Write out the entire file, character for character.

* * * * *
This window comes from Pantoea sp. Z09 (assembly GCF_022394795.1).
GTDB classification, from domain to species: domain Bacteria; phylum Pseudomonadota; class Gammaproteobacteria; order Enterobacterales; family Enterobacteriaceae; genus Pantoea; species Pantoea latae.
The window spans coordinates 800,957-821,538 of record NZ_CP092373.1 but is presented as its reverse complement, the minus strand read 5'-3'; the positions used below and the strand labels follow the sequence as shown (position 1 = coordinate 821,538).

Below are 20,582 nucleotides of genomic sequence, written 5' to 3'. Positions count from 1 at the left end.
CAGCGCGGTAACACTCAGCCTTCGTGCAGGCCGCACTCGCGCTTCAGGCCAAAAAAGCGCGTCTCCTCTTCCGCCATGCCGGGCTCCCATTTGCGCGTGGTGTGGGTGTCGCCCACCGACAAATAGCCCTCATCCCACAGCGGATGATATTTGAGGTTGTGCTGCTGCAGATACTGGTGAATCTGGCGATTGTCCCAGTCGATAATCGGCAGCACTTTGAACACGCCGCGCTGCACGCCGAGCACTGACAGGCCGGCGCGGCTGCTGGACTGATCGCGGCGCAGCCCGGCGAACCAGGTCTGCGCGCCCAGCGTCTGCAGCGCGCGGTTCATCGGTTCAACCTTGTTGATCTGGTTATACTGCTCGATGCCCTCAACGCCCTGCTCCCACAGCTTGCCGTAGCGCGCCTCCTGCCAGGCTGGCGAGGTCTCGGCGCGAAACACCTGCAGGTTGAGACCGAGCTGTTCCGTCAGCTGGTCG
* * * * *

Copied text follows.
This window comes from Pantoea sp. Z09 (assembly GCF_022394795.1).
GTDB classification, from domain to species: domain Bacteria; phylum Pseudomonadota; class Gammaproteobacteria; order Enterobacterales; family Enterobacteriaceae; genus Pantoea; species Pantoea latae.
The window spans coordinates 800,957-821,538 of record NZ_CP092373.1 but is presented as its reverse complement, the minus strand read 5'-3'; the positions used below and the strand labels follow the sequence as shown (position 1 = coordinate 821,538).

Below are 20,582 nucleotides of genomic sequence, written 5' to 3'. Positions count from 1 at the left end.
CAGCGCGGTAACACTCAGCCTTCGTGCAGGCCGCACTCGCGCTTCAGGCCAAAAAAGCGCGTCTCCTCTTCCGCCATGCCGGGCTCCCATTTGCGCGTGGTGTGGGTGTCGCCCACCGACAAATAGCCCTCATCCCACAGCGGATGATATTTGAGGTTGTGCTGCTGCAGATACTGGTGAATCTGGCGATTGTCCCAGTCGATAATCGGCAGCACTTTGAACACGCCGCGCTGCACGCCGAGCACTGACAGGCCGGCGCGGCTGCTGGACTGATCGCGGCGCAGCCCGGCGAACCAGGTCTGCGCGCCCAGCGTCTGCAGCGCGCGGTTCATCGGTTCAACCTTGTTGATCTGGTTATACTGCTCGATGCCCTCAACGCCCTGCTCCCACAGCTTGCCGTAGCGCGCCTCCTGCCAGGCTGGCGAGGTCTCGGCGCGAAACACCTGCAGGTTGAGACCGAGCTGTTCCGTCAGCTGGTCG